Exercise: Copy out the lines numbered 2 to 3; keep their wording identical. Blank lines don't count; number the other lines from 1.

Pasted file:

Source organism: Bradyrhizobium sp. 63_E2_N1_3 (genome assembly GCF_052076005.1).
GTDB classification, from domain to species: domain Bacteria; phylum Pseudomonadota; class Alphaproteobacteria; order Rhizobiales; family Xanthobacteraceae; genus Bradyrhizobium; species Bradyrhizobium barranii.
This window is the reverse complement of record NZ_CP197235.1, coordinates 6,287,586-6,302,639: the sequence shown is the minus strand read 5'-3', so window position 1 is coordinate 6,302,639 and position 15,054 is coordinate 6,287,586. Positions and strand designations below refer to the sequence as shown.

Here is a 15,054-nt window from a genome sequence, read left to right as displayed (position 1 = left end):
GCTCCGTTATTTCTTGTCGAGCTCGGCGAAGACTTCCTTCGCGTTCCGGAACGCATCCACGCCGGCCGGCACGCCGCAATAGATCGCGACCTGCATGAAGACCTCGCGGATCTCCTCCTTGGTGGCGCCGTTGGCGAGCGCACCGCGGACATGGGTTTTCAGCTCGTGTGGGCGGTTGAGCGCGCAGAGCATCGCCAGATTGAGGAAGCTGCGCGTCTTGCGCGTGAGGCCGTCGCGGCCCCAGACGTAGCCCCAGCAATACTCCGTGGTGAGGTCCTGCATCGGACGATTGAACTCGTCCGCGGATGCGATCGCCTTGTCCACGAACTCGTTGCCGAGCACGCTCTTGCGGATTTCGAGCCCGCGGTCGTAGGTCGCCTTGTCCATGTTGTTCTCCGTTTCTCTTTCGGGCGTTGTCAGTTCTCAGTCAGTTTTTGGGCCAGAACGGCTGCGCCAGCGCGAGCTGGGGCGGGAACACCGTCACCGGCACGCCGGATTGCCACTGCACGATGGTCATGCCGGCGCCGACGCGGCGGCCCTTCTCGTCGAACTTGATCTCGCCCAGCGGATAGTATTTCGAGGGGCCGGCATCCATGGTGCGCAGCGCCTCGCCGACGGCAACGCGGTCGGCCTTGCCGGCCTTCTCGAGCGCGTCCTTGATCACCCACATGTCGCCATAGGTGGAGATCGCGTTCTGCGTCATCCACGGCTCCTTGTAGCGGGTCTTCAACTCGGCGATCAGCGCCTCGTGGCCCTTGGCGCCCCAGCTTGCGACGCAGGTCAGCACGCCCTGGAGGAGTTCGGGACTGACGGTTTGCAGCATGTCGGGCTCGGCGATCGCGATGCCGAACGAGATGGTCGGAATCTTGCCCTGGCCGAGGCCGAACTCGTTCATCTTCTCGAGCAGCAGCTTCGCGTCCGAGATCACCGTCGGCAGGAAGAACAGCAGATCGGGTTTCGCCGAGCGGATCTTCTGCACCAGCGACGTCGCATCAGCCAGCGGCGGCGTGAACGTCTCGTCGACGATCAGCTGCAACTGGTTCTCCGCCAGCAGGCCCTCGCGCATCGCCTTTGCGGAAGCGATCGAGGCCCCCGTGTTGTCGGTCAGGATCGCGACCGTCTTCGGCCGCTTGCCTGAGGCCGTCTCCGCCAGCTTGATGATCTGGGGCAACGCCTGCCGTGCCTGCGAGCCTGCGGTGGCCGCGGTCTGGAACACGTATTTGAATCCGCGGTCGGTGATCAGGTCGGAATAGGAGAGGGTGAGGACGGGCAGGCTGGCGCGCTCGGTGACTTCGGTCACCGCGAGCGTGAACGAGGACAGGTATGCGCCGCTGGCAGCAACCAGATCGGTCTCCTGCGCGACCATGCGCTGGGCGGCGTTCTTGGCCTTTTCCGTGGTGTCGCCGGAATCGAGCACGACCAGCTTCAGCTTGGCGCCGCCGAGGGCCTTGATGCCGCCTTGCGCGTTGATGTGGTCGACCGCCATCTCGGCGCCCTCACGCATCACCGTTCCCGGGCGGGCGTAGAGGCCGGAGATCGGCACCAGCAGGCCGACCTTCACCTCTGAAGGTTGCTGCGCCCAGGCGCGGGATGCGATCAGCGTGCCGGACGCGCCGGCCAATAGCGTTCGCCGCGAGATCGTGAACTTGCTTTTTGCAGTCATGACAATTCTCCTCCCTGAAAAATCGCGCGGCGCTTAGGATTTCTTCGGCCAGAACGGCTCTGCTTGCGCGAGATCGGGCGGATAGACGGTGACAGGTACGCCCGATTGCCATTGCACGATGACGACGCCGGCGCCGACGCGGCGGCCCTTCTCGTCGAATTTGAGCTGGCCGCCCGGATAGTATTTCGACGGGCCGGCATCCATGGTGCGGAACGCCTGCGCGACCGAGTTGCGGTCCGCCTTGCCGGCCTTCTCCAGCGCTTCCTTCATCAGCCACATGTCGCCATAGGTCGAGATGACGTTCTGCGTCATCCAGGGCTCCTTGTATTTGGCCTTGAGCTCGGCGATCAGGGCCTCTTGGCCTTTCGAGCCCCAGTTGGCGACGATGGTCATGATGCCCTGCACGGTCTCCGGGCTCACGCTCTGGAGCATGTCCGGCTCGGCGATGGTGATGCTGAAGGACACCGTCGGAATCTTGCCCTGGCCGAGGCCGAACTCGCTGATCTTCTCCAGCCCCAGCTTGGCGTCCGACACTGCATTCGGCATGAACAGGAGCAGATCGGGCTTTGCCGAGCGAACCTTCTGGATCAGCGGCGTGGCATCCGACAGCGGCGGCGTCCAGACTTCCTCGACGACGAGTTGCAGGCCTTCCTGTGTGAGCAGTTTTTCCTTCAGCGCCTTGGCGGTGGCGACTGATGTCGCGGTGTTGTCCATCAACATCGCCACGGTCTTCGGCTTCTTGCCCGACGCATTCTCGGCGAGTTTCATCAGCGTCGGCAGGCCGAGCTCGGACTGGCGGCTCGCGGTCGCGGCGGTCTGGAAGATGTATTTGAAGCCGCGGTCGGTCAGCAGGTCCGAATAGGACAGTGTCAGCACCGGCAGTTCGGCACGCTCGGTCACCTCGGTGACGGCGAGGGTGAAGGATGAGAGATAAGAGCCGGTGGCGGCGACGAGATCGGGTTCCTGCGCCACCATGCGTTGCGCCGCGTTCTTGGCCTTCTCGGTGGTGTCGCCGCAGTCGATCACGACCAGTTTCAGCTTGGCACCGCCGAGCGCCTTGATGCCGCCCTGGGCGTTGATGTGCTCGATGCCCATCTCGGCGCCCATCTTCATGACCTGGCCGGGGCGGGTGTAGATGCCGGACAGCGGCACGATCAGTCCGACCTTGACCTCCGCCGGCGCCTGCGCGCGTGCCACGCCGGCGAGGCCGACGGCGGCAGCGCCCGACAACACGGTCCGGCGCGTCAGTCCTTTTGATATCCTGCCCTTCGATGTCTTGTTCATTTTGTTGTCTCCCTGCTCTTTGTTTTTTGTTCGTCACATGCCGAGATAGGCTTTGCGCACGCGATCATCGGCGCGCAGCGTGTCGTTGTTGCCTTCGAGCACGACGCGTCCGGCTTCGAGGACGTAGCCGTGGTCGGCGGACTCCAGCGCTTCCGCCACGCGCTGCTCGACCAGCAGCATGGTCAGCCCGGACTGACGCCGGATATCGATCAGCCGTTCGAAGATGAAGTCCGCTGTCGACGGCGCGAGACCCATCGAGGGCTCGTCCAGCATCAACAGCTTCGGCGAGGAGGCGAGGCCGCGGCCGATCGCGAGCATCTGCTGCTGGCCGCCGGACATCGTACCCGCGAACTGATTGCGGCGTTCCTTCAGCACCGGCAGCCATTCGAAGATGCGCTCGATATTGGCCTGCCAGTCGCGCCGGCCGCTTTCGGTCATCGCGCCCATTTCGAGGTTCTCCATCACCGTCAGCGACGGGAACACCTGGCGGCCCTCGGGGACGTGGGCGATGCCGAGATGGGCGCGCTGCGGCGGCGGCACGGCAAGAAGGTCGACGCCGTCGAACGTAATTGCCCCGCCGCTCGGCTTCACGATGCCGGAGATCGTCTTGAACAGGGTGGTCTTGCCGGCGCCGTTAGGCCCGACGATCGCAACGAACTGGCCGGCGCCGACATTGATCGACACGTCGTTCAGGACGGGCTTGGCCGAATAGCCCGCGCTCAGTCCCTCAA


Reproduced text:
GTDB classification, from domain to species: domain Bacteria; phylum Pseudomonadota; class Alphaproteobacteria; order Rhizobiales; family Xanthobacteraceae; genus Bradyrhizobium; species Bradyrhizobium barranii.
This window is the reverse complement of record NZ_CP197235.1, coordinates 6,287,586-6,302,639: the sequence shown is the minus strand read 5'-3', so window position 1 is coordinate 6,302,639 and position 15,054 is coordinate 6,287,586. Positions and strand designations below refer to the sequence as shown.